On the anniversary of the murder of George Floyd, Chantal Senya, Customer Service Advisor and Chair of MHFA England’s Project Sapphire Champions, reflects on what has developed in the discourse of racism, the impacts on mental health and wellbeing, and the challenge that lies ahead to dismantle it.
Black Lives Matter: sixteen characters, three words, and one cause. 

A phrase that I, as a Black-British Woman, have a deep and personal relationship with. As somebody that has experienced racism in its various forms (implicit, explicit, systemic, and interpersonal) it has encouraged me to see the discourse of racism shift. 

Lived experiences and uncomfortable conversations are slowly becoming integrated into the structure that we call society. Social justice has adopted a digital face, and in an era where 53% of the world’s population use social media, hashtags like #SayTheirNames and #BlackLivesMatter have had the opportunity to spread like proverbial wildfire. 

Since his murder, which laid bare the most horrifying impacts of systemic racism, George Floyd’s name has graced the cover of every page and screen imaginable, even placing as one of the top ten searched for names of 2020.

One question I found myself asking was, what would have happened in the case of George Floyd had it not been for the prevalence of social media in accelerating the impact of social justice? The answer? We may never fully know, but I can guess that we may not have seen one of the rarest opportunities to hold somebody accountable for their crime.

Derek Chauvin’s trial verdict left me stunned at the realisation, that by holding him accountable, my own thoughts, feelings and emotions towards George Floyd’s murder had been validated. Seeing an institution which traditionally rules in favour of White Privilege deliver such a verdict felt like justice had been delivered, not just for George Floyd and his family, but anyone who has been negatively impacted by racism in any form. Nobody is shielded from the cry of injustice.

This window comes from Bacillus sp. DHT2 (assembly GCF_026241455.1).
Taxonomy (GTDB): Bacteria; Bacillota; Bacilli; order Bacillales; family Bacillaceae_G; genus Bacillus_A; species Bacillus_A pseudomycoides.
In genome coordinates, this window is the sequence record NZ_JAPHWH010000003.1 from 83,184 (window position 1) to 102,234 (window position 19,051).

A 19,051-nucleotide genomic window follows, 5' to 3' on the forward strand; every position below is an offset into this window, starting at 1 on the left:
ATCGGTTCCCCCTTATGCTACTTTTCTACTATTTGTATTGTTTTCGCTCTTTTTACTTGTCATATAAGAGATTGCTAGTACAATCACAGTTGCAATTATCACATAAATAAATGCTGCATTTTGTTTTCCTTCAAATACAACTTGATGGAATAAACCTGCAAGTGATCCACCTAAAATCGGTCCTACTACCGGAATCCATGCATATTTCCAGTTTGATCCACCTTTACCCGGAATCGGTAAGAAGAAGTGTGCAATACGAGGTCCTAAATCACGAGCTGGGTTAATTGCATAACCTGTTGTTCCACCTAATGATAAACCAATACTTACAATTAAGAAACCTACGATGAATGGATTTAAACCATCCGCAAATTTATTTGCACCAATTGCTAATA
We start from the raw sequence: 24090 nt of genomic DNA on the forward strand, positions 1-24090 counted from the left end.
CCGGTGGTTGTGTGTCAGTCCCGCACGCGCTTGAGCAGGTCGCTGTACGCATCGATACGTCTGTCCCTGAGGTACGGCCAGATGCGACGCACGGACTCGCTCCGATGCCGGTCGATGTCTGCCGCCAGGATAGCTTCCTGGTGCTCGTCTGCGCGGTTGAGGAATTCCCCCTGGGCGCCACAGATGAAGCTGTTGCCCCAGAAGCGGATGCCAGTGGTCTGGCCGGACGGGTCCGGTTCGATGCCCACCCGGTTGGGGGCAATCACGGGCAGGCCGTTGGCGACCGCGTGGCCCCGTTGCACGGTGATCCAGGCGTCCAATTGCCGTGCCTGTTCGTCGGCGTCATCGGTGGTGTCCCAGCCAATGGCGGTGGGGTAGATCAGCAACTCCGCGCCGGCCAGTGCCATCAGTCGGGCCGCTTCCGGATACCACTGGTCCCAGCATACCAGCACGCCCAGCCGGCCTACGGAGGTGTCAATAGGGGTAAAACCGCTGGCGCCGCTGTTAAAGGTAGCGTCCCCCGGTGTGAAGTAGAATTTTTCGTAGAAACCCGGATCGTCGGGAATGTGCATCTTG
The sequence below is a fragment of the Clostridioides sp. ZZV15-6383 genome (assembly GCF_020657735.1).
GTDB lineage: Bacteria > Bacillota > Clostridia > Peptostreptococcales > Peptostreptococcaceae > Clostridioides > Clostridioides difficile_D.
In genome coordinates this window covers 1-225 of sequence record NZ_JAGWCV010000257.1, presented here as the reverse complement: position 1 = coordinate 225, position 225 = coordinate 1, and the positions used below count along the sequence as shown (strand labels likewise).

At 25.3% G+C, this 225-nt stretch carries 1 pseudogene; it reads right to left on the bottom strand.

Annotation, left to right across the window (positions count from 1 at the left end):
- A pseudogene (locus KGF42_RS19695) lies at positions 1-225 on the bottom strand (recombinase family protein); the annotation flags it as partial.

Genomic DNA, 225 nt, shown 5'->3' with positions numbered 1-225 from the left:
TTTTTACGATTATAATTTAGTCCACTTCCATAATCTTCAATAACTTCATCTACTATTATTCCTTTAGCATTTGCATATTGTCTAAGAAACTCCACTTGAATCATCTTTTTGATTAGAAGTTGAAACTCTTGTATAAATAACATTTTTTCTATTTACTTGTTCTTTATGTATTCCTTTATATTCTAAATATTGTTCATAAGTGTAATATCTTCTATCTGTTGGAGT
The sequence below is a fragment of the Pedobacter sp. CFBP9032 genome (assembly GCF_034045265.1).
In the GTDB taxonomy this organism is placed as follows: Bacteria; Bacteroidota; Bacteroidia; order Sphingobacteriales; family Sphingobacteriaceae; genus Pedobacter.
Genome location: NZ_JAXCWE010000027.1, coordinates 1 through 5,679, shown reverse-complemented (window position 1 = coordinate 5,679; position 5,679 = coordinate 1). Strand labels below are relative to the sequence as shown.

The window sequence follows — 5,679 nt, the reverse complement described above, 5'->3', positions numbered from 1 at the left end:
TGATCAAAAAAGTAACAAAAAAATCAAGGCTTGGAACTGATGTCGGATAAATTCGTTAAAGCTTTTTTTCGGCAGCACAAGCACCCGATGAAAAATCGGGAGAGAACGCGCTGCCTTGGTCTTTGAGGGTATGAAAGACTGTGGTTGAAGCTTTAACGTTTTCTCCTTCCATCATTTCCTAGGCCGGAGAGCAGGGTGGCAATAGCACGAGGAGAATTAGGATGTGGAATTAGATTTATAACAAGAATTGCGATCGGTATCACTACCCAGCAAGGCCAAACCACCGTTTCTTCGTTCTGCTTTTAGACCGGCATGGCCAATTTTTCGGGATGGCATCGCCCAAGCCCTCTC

Yet still over the course of the last year I have seen the dismissal of racism and its impact. As George Floyd’s murder took place in the US, and the origins of Black Lives Matter are based in the US, a phrase I have heard is – “but that was in the US, the UK is not as bad.” I see this as a failure to empathise and understand the transatlantic consequences of racism. 

As a Black-British Woman I have lived my whole life in the UK, you could argue that I only know the impacts of racism in my home nation. However, my trauma and empathy extend beyond my home, in that I can understand and relate to the acts of racism, regardless of location.

Something I want to emphasise here, is that the murder of George Floyd is only one example of the fatalities of racism. When I see stories like this, often on social media, I am reminded of the facts that Black People and People of Colour are up to twice as likely to die from Covid-19, ten times more likely to be stopped and searched, and half say they are as likely to have experienced racism at work as in the street. And while more positive conversations have happened in the last year, xenophobia and anti-Asian hate crimes during the Covid-19 pandemic in 2020 had seen a staggering 21% increase in the UK.